I’ve been on haitus, having spent 2 weeks perparing for performing in the China premier of the musical “Oliver,” based on the story of Oliver Twist, directed by Kemin Zhang. As it was an amateur production, we only had time for 4 shows, but managed to sell at elast 1500 tickets in total. What a blast!
In my last post, Stephen Harper was trying to persuade European countries to put more pressure on China and India. Well, seems that Japan has figured out a better way to pique China’s interests that may have Stephen Harper realizing he’s just spewed a lot (more!) of hot air.
The Blog, China Environmental Law, noted last week that China and Japan were cozying up based on a relationship where Japan could start transferring technology and capital to China for the purposes of dealing with CO2 emissions. He quoted Xie Zhenhua, vice chairman of Chinaâ€™s National Development and Reform Commission, who said,
“â€œTechnology and finance should be taken up in discussionsâ€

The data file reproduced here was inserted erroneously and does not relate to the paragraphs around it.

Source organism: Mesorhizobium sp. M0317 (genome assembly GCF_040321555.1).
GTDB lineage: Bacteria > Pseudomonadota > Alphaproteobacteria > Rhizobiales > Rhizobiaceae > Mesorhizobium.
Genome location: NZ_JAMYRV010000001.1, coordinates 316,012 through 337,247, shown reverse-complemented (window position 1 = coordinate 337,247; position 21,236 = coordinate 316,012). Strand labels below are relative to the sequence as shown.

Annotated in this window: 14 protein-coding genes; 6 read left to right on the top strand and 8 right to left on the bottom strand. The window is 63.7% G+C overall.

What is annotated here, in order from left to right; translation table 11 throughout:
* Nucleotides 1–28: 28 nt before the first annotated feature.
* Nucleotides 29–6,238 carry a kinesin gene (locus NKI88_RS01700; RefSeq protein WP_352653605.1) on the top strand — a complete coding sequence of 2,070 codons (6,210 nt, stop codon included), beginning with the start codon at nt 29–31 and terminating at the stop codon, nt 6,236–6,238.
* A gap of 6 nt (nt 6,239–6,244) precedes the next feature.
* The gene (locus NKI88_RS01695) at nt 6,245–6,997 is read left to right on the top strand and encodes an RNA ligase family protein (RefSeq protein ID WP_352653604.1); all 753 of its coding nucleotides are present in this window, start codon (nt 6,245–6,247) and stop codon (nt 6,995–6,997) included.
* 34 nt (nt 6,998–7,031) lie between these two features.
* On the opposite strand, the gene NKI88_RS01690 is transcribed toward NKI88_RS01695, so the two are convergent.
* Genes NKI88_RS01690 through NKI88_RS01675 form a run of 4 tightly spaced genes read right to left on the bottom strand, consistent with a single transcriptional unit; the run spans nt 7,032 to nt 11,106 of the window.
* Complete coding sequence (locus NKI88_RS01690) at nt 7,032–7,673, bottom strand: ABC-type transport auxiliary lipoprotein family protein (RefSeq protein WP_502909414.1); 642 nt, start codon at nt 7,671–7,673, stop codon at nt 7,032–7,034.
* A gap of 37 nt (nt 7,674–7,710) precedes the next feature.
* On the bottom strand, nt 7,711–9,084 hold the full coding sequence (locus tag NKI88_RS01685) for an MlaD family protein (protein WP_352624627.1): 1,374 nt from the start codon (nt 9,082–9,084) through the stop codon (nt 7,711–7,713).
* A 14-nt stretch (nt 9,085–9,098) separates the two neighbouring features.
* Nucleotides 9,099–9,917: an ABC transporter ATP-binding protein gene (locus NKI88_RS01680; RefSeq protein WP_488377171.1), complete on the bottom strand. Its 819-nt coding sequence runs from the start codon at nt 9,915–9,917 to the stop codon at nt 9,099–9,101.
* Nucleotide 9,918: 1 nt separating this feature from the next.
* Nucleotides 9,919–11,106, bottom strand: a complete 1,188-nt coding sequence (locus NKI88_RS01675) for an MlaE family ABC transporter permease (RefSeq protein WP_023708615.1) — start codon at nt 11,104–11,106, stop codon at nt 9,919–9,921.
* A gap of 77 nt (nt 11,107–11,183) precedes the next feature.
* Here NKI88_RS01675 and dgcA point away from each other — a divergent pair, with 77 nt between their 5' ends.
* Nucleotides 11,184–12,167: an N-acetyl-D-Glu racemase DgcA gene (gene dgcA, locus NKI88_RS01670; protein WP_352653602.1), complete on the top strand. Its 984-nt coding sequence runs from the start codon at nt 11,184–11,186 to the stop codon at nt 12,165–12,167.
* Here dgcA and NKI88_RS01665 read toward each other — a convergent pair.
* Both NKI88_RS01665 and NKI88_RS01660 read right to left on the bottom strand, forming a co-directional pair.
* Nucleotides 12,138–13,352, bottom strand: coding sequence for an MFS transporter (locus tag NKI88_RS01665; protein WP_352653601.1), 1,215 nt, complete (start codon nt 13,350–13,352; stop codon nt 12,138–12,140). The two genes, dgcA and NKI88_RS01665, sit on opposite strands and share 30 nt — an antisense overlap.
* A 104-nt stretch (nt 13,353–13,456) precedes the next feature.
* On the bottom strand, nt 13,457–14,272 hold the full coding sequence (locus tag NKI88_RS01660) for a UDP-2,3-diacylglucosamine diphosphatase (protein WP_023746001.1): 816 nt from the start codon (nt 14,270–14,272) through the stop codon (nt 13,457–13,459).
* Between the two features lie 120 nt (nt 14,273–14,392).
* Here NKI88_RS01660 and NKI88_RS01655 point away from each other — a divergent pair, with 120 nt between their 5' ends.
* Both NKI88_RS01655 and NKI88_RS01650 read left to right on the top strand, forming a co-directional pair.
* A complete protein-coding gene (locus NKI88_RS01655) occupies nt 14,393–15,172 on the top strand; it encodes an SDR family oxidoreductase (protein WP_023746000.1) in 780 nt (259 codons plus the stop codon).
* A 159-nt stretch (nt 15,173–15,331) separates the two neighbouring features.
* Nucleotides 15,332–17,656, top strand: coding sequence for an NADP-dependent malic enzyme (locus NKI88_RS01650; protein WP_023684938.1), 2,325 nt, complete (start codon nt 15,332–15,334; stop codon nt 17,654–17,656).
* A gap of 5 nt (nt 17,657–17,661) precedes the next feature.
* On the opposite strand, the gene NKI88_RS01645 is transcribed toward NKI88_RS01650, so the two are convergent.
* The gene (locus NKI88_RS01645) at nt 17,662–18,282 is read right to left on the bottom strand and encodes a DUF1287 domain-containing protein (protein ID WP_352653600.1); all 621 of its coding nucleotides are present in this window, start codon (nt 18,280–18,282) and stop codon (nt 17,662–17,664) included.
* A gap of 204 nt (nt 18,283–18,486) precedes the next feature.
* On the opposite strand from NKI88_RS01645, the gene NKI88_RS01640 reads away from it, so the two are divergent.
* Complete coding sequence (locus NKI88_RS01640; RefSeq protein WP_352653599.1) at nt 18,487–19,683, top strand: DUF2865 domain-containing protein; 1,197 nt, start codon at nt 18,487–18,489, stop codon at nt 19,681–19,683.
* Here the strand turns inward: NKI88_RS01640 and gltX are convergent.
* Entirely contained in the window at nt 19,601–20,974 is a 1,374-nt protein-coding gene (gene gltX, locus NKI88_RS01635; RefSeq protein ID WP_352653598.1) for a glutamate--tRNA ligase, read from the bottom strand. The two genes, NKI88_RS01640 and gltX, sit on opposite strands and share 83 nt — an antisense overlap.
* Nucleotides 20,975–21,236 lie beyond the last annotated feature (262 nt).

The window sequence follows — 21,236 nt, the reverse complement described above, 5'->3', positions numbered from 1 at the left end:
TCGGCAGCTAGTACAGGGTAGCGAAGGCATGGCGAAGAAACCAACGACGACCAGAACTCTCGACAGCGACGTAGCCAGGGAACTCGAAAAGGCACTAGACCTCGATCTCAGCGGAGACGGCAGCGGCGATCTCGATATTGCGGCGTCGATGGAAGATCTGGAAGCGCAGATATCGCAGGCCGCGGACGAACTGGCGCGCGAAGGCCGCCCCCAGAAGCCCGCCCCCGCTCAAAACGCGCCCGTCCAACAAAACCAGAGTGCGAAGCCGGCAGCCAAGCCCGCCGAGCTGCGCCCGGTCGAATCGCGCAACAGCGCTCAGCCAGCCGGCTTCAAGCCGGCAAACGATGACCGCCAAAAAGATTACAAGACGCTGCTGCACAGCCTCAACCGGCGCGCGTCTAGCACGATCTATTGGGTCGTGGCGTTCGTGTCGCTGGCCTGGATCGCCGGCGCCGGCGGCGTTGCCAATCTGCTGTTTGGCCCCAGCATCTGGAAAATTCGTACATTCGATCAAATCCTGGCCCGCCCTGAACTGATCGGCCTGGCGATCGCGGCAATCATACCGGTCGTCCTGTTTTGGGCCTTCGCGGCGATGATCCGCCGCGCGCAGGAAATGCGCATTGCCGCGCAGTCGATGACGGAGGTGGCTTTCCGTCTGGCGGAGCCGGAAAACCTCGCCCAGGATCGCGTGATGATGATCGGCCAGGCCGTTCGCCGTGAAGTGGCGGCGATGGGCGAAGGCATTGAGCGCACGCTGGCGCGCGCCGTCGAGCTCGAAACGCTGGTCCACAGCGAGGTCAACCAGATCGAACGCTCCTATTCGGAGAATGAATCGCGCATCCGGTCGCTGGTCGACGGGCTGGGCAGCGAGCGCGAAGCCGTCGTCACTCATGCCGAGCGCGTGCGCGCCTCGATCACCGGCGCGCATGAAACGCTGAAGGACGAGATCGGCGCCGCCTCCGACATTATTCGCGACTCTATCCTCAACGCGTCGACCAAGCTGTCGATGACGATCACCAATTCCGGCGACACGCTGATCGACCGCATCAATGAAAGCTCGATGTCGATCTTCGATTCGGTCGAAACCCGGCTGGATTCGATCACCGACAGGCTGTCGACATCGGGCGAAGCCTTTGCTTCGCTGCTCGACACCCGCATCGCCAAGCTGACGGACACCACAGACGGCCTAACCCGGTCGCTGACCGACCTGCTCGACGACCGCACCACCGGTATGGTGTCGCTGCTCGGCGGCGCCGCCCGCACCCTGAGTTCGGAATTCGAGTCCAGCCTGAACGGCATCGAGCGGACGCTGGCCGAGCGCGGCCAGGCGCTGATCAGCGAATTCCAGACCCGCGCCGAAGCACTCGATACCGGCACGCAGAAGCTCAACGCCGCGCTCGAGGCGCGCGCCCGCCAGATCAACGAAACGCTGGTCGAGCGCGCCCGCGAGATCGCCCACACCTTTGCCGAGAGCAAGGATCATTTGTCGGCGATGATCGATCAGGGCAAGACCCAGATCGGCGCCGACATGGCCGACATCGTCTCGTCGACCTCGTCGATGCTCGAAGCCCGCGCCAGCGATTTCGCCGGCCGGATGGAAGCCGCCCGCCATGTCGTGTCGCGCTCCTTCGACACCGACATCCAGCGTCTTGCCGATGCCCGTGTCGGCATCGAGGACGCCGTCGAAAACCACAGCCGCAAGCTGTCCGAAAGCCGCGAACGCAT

Similar positions have been taken by China in documents on climate change,Â for example,Â in iCET’s soon-to-be published Background and StrategyÂ on Low-Carbon Fuel StandardsÂ for ChinaÂ report, where China’s Developemnt and Reform CommissionÂ notesÂ that ChinaÂ hasÂ inÂ factÂ beenÂ promisedÂ technology andÂ capital by westernÂ countriesÂ inÂ orderÂ to dealÂ with climate change, andÂ this willÂ beÂ central in futureÂ negotiationsÂ on climate change.
The Prime Minister,Â on theÂ otherÂ hand,Â isÂ contentÂ to tryÂ to useÂ his (inÂ comparison to China) small-timeÂ weight toÂ bully ChinaÂ intoÂ cutting emissions.Â Â Frankly,Â it’s justÂ notÂ going to work.Â Â China has hundredsÂ ofÂ millionsÂ of people stillÂ earningÂ less than $2Â aÂ day,Â who needÂ jobs toÂ survive.Â Â Paying big bucks for proprietaryÂ technology from theÂ west, or for R&DÂ inÂ new productsÂ in ChinaÂ isn’tÂ highÂ on theÂ priority list.
If Prime Minister HarperÂ andÂ hisÂ cabinetÂ are trulyÂ interestedÂ in ChinaÂ cuttingÂ its emissions, theyÂ hadÂ betterÂ start, like Japan, atÂ steppingÂ upÂ to the plate andÂ making sureÂ technology andÂ capitalÂ for decreasting GHGÂ emissions makes itsÂ way to China.Â Â It isÂ politically unpalatable, butÂ in termsÂ of practical solutions, it might justÂ be whatÂ weÂ need.
OrÂ howÂ about like IÂ postedÂ before, getting Chinese engineers and labourersÂ in CanadaÂ constructing Canada’s GHG emissionsÂ reductionÂ infrastructure – i.e. CCSÂ pipelinesÂ in Alberta?Â Â Canada getsÂ the cheapÂ labour, China gets free accessÂ to technology andÂ upgrades it’sÂ labour skills.
I dareÂ ya, PM Harper!